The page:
In the refrigerated food plants, there may be an issue with fraudulent pickups in terms of cargo theft. We provide identification management software that scans whether an ID is real or not. This can stop a John Doe who presents a counterfeit ID from taking away your cargo. It’s a proactive way to prevent adulteration that could arise from a deceptive pickup. For the cargo itself, we have partners that can track and detect whether or not the truck is on route or off route, and if it is being stolen, you can control and stop the truck, allowing you to prevent cargo theft rather than waiting until it didn’t get delivered before reacting.

Refrigerated & Frozen Foods: Based on the simulation today and coming from a security solutions provider, what were you looking for the attendees to achieve?

Hsieh: I think from the simulation itself, the biggest value is the need to really know your sources. Not only know your source one step down and one step up, but two steps or three steps away. What the simulation clearly showed was that you can significantly reduce both the economic impact and the timeframe of the impact if you can identify the source of the contamination more than one step down or up. I think that hopefully that’s a big take-away, because it does take a lot of work to know your supplier two hops away. Yes, we all know who our supplier is, but do we know who their supplier gets their products from? In this particular simulation, because you don’t know, most people sit and wait for clarity, and in that time, the amount of public health hazard and economic costs increases astronomically.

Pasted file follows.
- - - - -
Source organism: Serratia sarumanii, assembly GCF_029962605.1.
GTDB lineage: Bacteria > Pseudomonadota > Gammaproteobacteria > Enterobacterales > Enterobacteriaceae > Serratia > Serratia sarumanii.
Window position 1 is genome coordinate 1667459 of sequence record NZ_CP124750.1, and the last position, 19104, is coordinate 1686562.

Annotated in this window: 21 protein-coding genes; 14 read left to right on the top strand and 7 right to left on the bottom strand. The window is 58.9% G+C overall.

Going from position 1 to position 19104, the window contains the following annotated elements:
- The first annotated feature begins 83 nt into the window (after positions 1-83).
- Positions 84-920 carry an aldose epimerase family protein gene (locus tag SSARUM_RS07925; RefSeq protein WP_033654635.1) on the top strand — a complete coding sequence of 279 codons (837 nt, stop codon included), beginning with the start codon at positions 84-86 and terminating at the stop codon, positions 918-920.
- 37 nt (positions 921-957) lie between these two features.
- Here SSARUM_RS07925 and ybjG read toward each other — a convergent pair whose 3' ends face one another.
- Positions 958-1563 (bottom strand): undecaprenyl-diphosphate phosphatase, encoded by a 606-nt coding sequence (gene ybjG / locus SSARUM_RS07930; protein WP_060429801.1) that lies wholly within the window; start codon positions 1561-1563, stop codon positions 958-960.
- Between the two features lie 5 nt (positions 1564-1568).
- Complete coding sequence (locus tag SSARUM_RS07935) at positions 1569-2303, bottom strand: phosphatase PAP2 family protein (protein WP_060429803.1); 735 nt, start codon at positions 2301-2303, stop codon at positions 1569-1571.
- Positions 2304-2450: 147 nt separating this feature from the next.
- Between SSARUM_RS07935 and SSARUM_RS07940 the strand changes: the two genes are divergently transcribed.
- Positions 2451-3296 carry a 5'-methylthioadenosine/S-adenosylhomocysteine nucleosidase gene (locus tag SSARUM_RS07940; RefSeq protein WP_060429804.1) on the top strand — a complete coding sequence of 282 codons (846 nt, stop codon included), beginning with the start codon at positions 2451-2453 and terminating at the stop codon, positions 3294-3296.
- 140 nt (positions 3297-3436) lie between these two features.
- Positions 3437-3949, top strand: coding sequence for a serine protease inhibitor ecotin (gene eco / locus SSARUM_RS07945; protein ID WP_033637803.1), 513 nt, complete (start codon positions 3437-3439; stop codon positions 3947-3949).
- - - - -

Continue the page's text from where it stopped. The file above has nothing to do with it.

Refrigerated & Frozen Foods: What advice do you have for refrigerated and frozen food processors in terms of food defense?

Hsieh: One more key takeaway from a food defense perspective is it is clearly something the FDA is looking at that is no longer an optional thing. It’s a law because [food contamination] is really a big threat. Companies may be waiting to see what’s happening with the laws, but it would be prudent to be proactive and start looking and identifying all of your vulnerabilities and begin proactively working on it now because it does take time to implement a food defense strategy. It’s not something that launches and tomorrow you’re ready. It does take planning. Take some time to identify your vulnerabilities, plan on how to mitigate those risks and implement it. Be ready with a well thought-out food defense plan.